AT FIRST I thought, “Oh no! Not another novel about the Vatican and wayward priests…” But I became quickly engaged. Yes, there is scandal and intrigue, but the core of the novel has an unusual premise, with unexpected consequences.
At the centre is a newly installed, 55-year-old Irish Pope, Patrick. He is atypical, keeping his own name rather than choosing a pontifical one. He also has family issues: an unstable young female cousin who has lost too many pregnancies, andparents who kept the truth of his birth and rare physicality from him; and he struggles with the isolating burden of being the Pope.
As events quickly unfold towards a barely credible outcome, which it would be a shame to reveal, the reader is gripped with a sort of horrified sympathy. Patrick is dragged through events that make him finally understand what women go through, and what true love, bravery, and sacrifice are.
Maggie Hamand deals with Patrick’s fear of doctors, sex, conspiracies, and the Vatican itself in a lively and sympathetic way. As the author of books about how to write (NB the hugely successful Creative Writing for Dummies), she illustrates here exactly how to keep the reader with her. Her theological qualifications give her a familiarity with religious practice and doctrine (though in Catholic Ireland I think it’s “Our Father who”, not “which”); there are the questions of limbo, gender, and, crucially, the vagaries of pregnancy: and she refers to contemporary Irish events — the Kerry Babies, and a refused abortion that leads to a mother’s death — which lend relevance to the novel. And there are elements of the thriller: conspiracy, attempted murder, a car-chase through Rome.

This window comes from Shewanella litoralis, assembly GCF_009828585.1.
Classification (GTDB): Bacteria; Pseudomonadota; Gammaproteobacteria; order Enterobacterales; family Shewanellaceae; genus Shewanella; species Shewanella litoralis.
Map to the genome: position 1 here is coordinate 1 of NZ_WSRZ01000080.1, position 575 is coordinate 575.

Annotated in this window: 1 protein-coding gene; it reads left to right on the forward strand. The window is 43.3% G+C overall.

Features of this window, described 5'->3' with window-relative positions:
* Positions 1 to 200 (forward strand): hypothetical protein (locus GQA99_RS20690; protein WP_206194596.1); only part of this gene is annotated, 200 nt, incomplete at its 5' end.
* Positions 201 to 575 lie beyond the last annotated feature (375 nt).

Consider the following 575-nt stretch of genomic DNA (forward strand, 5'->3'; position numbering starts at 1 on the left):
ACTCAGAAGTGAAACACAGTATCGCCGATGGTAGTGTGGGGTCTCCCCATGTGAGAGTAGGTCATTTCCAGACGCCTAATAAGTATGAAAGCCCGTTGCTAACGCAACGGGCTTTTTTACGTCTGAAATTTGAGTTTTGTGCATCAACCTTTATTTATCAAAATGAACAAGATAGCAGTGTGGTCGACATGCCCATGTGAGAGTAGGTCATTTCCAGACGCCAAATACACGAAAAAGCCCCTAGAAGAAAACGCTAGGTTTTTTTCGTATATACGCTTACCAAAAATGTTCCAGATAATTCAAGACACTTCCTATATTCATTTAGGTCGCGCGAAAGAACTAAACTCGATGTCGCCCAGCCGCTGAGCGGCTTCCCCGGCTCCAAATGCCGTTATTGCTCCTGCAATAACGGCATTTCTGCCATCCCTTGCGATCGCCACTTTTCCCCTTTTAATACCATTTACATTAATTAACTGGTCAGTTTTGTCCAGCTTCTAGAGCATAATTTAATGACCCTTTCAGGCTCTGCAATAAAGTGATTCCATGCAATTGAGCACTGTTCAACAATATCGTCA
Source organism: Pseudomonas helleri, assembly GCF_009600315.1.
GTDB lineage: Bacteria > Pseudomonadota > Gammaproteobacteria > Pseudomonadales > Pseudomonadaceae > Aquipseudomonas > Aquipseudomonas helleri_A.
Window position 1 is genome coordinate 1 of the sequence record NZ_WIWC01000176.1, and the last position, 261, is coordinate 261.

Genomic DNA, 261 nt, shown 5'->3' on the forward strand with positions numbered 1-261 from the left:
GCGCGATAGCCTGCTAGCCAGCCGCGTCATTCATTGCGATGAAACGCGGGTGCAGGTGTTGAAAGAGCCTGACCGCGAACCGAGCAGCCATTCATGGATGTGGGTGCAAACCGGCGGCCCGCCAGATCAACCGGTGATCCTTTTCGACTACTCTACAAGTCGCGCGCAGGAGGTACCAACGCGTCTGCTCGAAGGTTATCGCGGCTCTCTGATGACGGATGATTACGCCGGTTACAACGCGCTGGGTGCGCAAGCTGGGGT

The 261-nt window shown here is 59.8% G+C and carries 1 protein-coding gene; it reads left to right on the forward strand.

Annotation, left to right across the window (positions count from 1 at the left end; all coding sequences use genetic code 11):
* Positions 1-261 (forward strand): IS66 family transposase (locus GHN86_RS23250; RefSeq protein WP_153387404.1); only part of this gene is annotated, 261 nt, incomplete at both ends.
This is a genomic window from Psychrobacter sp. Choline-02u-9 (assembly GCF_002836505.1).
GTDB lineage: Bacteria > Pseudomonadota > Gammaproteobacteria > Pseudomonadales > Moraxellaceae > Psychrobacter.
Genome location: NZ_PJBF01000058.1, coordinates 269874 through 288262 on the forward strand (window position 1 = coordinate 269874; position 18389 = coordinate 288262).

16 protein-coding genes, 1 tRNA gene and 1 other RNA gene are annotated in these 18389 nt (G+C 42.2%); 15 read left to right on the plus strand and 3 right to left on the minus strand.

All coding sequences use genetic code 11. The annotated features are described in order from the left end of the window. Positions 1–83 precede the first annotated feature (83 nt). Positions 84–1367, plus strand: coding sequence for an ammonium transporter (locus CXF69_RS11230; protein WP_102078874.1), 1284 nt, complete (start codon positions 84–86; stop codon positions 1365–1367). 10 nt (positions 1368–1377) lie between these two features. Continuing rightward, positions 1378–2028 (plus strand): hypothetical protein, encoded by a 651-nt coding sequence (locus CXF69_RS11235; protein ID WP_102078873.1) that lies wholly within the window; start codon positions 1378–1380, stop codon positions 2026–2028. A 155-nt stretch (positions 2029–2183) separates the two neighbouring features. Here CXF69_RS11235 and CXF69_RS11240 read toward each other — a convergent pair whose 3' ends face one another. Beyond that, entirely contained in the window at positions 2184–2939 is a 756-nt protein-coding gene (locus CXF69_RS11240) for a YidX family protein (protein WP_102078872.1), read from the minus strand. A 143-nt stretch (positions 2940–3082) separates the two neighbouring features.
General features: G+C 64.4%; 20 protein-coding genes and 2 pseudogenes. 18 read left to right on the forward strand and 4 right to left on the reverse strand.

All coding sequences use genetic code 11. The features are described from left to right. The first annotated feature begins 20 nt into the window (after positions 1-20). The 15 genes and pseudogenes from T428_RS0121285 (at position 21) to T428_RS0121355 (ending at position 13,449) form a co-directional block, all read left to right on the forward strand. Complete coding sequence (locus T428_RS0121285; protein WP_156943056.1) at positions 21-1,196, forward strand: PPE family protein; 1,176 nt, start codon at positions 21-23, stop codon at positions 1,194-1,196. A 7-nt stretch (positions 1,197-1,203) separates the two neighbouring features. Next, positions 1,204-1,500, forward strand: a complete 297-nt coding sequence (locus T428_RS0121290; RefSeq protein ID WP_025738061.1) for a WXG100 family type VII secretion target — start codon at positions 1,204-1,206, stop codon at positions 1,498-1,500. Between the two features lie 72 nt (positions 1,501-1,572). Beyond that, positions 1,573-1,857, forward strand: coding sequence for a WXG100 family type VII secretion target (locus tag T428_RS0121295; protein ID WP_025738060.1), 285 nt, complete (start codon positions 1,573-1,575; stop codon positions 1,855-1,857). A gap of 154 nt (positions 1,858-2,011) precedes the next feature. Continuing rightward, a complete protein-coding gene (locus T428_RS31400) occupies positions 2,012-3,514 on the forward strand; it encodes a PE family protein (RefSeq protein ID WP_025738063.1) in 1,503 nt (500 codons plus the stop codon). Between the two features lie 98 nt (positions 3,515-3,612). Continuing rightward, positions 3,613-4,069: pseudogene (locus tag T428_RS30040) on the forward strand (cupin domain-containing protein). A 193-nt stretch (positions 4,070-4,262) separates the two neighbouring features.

Expertly, she convinces us to the point where we willingly suspend disbelief. And has a miracle occurred? Read the book.
Virgin and Child
Barbican Press £16.99
Church Times Bookshop £15.30